President Trump can be stinging and sarcastic. It’s part of his charm, for those who find it charming. He has the audacity of discourtesy, if you please, whether calling a woman “Horseface,” as he did this week, or ridiculing African nations as … something I quoted on the air only once.
But the president reveals a softer side when he talks about strongmen and dictators.
He’s said there may be “severe” consequences if Saudi leaders ordered the killing of Jamal Khashoggi. But when the president received Crown Prince Mohammed bin Salman at the White House last March, he told reporters, “We understand each other. Saudi Arabia is a very wealthy nation, and they’re going to give the United States some of that wealth, hopefully.”
The president has often been magniloquent in his praise of those who control the press, suppress dissent, and strike down dissidents. He praised Vladimir Putin, saying before the 2016 election, “The man has very strong control over a country. Now, it’s a very different system, and I don’t happen to like the system. But certainly, in that system, he’s been a leader, far more than our president.”
When Bill O’Reilly, then of Fox News, called Putin “a killer,” Trump memorably replied, “There are a lot of killers. You think our country’s so innocent?”
The president lauded President Rodrigo Duterte of the Philippines, while human rights groups say his police and vigilante groups killed more than 7,000 drug dealers and drug users, without arrest or trial.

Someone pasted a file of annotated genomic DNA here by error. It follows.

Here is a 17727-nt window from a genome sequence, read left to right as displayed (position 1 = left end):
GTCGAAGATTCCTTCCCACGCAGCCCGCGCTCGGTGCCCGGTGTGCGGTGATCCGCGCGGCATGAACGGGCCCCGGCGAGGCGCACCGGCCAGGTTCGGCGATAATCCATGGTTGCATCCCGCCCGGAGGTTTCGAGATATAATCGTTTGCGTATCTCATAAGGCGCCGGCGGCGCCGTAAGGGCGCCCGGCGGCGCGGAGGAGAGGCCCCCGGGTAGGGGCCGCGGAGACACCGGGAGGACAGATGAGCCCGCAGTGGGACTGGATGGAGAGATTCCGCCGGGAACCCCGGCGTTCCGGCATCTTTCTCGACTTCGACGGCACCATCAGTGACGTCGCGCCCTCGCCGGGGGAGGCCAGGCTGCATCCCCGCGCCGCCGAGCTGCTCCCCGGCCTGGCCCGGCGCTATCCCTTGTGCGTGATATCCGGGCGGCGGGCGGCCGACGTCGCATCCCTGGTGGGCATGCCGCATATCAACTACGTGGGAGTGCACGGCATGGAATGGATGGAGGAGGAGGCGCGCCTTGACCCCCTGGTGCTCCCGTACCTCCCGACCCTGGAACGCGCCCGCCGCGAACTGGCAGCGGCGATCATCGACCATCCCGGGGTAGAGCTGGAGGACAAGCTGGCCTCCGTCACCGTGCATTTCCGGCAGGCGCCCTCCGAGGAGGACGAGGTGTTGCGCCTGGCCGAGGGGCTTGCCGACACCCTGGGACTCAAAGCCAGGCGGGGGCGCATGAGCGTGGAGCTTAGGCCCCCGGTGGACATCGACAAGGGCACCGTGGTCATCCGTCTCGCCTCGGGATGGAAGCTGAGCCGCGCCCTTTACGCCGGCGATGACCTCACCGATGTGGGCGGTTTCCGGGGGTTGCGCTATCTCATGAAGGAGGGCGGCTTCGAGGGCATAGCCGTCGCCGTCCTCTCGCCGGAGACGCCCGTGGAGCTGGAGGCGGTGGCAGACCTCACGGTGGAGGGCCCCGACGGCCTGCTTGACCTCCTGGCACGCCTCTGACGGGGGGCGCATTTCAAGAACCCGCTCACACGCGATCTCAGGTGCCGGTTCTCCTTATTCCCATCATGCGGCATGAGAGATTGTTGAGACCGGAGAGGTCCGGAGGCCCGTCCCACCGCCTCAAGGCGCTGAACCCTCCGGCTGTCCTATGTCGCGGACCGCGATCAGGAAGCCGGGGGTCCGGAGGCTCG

“Many countries have the problem, we have a problem,” Trump told him, “but what a great job you are doing and I just wanted to call and tell you that.”
President Trump celebrated with President Xi of China when his parliament prepared to approve a change to allow President Xi to stay in office indefinitely. “I think it’s great,” Trump told him at his Mar-a-Lago estate. “Maybe we’ll give that a shot some day.”
And of course the president has gotten almost dewy-eyed over Kim Jong Un of North Korea, telling Fox News, “He’s got a very good personality, he’s funny, and he’s very, very smart.” Later he told a rally in West Virginia, “He wrote me beautiful letters. And they’re great letters. We fell in love.”
Flattery is free, and presidents have sometimes had to praise despots — Stalin during World War II, or Mao Zedong when the door to China was thrown open — for larger national interests. President Trump often scores political points with sarcasm. But when the president pours praise on so many despots, he sounds nothing but sincere.